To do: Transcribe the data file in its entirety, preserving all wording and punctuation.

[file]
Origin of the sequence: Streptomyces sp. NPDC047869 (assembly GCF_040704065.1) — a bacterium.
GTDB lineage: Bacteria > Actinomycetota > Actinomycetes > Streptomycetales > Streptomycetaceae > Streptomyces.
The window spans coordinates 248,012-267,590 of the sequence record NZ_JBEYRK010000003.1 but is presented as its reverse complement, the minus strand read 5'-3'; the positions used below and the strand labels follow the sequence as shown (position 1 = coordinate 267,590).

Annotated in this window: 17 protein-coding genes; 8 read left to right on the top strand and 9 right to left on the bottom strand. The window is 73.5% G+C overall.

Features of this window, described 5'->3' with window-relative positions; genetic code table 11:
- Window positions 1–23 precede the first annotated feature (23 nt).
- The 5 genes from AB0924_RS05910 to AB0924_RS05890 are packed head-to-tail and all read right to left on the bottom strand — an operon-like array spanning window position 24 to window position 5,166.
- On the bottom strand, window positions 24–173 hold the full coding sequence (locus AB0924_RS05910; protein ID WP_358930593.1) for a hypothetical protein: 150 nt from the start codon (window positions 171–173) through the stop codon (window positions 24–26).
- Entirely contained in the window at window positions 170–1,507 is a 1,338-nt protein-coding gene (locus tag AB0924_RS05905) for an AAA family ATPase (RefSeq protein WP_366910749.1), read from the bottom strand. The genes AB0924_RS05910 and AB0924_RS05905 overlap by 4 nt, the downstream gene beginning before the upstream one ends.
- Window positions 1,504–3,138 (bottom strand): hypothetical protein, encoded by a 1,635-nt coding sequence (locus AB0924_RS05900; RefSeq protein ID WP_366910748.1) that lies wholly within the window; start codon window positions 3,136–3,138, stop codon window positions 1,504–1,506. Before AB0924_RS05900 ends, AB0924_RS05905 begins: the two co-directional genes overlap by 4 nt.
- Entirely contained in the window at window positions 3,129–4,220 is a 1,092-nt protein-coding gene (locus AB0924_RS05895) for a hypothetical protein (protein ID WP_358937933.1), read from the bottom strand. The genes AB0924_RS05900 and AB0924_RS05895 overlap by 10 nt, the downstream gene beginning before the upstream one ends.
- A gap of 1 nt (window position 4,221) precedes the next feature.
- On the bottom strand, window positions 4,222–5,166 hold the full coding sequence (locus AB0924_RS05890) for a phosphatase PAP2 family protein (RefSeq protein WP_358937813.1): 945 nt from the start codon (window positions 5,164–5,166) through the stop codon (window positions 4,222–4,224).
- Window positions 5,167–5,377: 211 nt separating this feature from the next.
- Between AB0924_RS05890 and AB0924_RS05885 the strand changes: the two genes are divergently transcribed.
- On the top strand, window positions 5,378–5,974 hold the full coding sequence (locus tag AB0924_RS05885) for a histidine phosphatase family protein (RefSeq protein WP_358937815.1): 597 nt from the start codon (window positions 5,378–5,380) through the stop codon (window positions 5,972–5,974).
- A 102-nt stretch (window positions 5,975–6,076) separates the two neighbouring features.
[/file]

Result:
Origin of the sequence: Streptomyces sp. NPDC047869 (assembly GCF_040704065.1) — a bacterium.
GTDB lineage: Bacteria > Actinomycetota > Actinomycetes > Streptomycetales > Streptomycetaceae > Streptomyces.
The window spans coordinates 248,012-267,590 of the sequence record NZ_JBEYRK010000003.1 but is presented as its reverse complement, the minus strand read 5'-3'; the positions used below and the strand labels follow the sequence as shown (position 1 = coordinate 267,590).

Annotated in this window: 17 protein-coding genes; 8 read left to right on the top strand and 9 right to left on the bottom strand. The window is 73.5% G+C overall.

Features of this window, described 5'->3' with window-relative positions; genetic code table 11:
- Window positions 1–23 precede the first annotated feature (23 nt).
- The 5 genes from AB0924_RS05910 to AB0924_RS05890 are packed head-to-tail and all read right to left on the bottom strand — an operon-like array spanning window position 24 to window position 5,166.
- On the bottom strand, window positions 24–173 hold the full coding sequence (locus AB0924_RS05910; protein ID WP_358930593.1) for a hypothetical protein: 150 nt from the start codon (window positions 171–173) through the stop codon (window positions 24–26).
- Entirely contained in the window at window positions 170–1,507 is a 1,338-nt protein-coding gene (locus tag AB0924_RS05905) for an AAA family ATPase (RefSeq protein WP_366910749.1), read from the bottom strand. The genes AB0924_RS05910 and AB0924_RS05905 overlap by 4 nt, the downstream gene beginning before the upstream one ends.
- Window positions 1,504–3,138 (bottom strand): hypothetical protein, encoded by a 1,635-nt coding sequence (locus AB0924_RS05900; RefSeq protein ID WP_366910748.1) that lies wholly within the window; start codon window positions 3,136–3,138, stop codon window positions 1,504–1,506. Before AB0924_RS05900 ends, AB0924_RS05905 begins: the two co-directional genes overlap by 4 nt.
- Entirely contained in the window at window positions 3,129–4,220 is a 1,092-nt protein-coding gene (locus AB0924_RS05895) for a hypothetical protein (protein ID WP_358937933.1), read from the bottom strand. The genes AB0924_RS05900 and AB0924_RS05895 overlap by 10 nt, the downstream gene beginning before the upstream one ends.
- A gap of 1 nt (window position 4,221) precedes the next feature.
- On the bottom strand, window positions 4,222–5,166 hold the full coding sequence (locus AB0924_RS05890) for a phosphatase PAP2 family protein (RefSeq protein WP_358937813.1): 945 nt from the start codon (window positions 5,164–5,166) through the stop codon (window positions 4,222–4,224).
- Window positions 5,167–5,377: 211 nt separating this feature from the next.
- Between AB0924_RS05890 and AB0924_RS05885 the strand changes: the two genes are divergently transcribed.
- On the top strand, window positions 5,378–5,974 hold the full coding sequence (locus tag AB0924_RS05885) for a histidine phosphatase family protein (RefSeq protein WP_358937815.1): 597 nt from the start codon (window positions 5,378–5,380) through the stop codon (window positions 5,972–5,974).
- A 102-nt stretch (window positions 5,975–6,076) separates the two neighbouring features.